Feature Image of Nazair Jones, Professional Footballer, sourced from:
Dear Pain Matters readers,
Here is a patient story that may inspire, empower and offer hope.
This story is about a footballer named Nazair Jones who developed CRPS at only 15. Amongst many treatments, Nazair received regular injections of Enbrel (Etanercept) and physiotherapy. Details follow:
|As a teenager, Nazair Jones always enjoyed playing football and basketball. Unfortunately, his passion for competitive sports led to a number of injuries including torn anterior cruciate ligaments, shoulder surgeries and broken limbs.
On 5 November 2011, Nazair Jones (then 15) woke up to a body inexplicably paralyzed from his waist down. He could not get out of bed to go to the bathroom. His body was frozen in agony and he could not move his legs due to excruciating pain.
‘On a scale of 1 to 10, the pain was a 12.’
Terrified, he yelled to his mom for help.
In Nazair’s words,
‘It’s hard to explain…It was a shock…In my head, I’m saying ‘Walk. Walk! Why aren’t you walking?’ It was scary.’
Nazair’s mom called an ambulance to take him to Emergency. He was discharged shortly after receiving an injection for pain.
Sadly, Nazair’s pain came back with a vengeance. He was given injections including an epidural for pain. Despite ultrasounds of his legs as well as nerve and blood tests, no one knew why Nazair had severe pain or why he could not walk.
Nazair’s ankle was extremely swollen. The swelling would switch from one ankle to the other the following morning. His swollen leg would also sweat profusely even while lying down.
In Nazair’s words,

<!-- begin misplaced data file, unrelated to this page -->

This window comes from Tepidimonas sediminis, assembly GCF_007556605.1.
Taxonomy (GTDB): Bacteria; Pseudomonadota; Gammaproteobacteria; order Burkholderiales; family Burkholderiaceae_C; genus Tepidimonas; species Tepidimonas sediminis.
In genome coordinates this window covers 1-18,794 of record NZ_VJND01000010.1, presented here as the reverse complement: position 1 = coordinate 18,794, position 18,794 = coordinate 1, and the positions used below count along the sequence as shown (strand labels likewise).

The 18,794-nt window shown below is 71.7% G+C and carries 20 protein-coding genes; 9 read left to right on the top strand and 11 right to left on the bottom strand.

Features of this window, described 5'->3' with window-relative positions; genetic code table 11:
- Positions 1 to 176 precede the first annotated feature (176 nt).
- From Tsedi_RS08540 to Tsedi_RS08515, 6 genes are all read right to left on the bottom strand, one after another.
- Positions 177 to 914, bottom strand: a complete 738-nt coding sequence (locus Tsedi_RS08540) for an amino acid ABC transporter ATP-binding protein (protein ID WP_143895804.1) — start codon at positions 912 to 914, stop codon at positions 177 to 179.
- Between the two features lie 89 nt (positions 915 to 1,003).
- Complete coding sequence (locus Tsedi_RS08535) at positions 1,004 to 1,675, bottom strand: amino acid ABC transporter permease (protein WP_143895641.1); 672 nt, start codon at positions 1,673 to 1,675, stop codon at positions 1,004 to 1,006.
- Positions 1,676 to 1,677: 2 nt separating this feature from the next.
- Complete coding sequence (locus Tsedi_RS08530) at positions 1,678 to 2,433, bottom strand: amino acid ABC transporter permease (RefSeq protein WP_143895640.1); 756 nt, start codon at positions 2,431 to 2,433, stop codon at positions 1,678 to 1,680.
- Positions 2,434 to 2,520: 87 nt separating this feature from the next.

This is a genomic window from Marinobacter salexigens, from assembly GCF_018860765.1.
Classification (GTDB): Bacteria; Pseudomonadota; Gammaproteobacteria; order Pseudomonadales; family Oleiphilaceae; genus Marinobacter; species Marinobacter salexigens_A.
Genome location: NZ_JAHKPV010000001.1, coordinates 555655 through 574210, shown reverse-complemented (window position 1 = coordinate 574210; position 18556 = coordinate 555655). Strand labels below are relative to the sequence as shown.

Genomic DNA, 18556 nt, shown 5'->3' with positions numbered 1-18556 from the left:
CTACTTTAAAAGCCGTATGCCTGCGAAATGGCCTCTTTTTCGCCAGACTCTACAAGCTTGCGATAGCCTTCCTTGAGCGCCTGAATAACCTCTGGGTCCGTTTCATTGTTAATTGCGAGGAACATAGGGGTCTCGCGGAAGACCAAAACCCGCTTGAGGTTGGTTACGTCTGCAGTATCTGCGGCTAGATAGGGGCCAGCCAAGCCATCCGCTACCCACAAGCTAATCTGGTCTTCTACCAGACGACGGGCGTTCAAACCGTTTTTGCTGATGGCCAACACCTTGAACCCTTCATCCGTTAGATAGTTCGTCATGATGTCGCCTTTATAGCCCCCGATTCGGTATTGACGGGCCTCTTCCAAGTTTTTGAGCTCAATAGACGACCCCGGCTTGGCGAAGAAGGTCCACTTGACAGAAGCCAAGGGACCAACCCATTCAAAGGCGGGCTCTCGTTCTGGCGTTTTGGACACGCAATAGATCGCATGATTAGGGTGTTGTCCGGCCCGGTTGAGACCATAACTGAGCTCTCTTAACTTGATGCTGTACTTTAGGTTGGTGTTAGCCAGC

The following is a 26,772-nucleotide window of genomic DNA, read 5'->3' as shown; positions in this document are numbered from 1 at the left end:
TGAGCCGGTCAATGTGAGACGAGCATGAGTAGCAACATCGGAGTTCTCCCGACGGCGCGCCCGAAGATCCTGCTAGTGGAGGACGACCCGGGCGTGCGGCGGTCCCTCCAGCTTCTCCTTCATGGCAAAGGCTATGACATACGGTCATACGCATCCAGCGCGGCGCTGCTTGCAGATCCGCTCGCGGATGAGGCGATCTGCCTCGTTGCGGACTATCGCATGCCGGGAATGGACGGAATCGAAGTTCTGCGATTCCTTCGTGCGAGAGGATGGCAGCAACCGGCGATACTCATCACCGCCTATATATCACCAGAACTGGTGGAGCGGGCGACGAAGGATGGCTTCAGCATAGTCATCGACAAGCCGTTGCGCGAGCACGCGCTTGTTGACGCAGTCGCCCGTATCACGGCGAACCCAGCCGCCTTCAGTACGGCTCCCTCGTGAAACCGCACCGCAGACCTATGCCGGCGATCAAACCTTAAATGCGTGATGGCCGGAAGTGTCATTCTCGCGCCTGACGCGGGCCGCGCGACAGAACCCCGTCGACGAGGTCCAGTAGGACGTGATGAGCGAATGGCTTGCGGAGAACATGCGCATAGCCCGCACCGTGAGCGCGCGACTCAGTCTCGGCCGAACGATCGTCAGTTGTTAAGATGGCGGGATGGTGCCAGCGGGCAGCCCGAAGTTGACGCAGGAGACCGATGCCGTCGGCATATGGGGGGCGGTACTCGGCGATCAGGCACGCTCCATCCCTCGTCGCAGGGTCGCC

‘They didn’t know what was wrong with me. That was the worst part.’
Nazair was finally diagnosed with CRPS in December 2011. He required a cane, a walker and ultimately a wheelchair for mobility. Doctors were unsure if he’d ever walk again, let alone play football again.
Despite his pain including allodynia* and mobility issues, Nazair never forgot his dream of becoming a professional footballer.
Motivated by his dream, Nazair started daily physiotherapy including walking exercises in the pool and mirror therapy. Despite pain medication including ibuprofen, he suffered excruciating pain. It would take Nazair an entire 30 to 60 minutes just to walk around the hospital floor.
‘It sounds easy to take a lap, but it was, by far, the worst pain. You’re trying to get your body to do something—you want it to do it—but it’s just not doing it. You’re forcing yourself to move, and it just hurts. I can’t even explain the hurt. It just hurts … with all of that swelling, that was the most painful part …’
In 2013, Nazair started receiving weekly Enbrel (Etanercept) injections to manage the swelling in his ankles.
The good news is that Nazair was finally able to walk on his own again in May. Two months later in July, he started playing sport again.
In his words,
‘… I just know I’ve been able to be myself with no pain.’ (Adelson, 2016; Adelson, 2017; Dunne, 2017; Supportive Care Matters, 2018).
Wishing all pain patients inspiration, hope and empowerment
Masters Appl. Science (Neuroscience)
Blogger, Pain Matters (in WordPress)
Author of soon-to-be published book called Pain Matters
* Allodynia is pain caused by a stimulus that is usually not painful.
(1) Adelson, Andrea. UNC DL Nazair Jones was nearly paralyzed five years ago. ESPN (28 Sept 2016).
(2) Adelson, Eric. NFL draft prospect Nazair Jones on his rare disease: ‘On a scale of 1 to 10, the pain was a 12.’ Yahoo Sports (7 April 2017).
(3) Dunne, Tyler. Unable to Walk at 16, UNC Lineman Naz Jones Is About to Get Drafted into the NFL. Bleacher Report (6 April 2017).
(4) Supportive Care Matters. Nazair Jones Goes from Chronic Disease to NFL Hopeful (2018).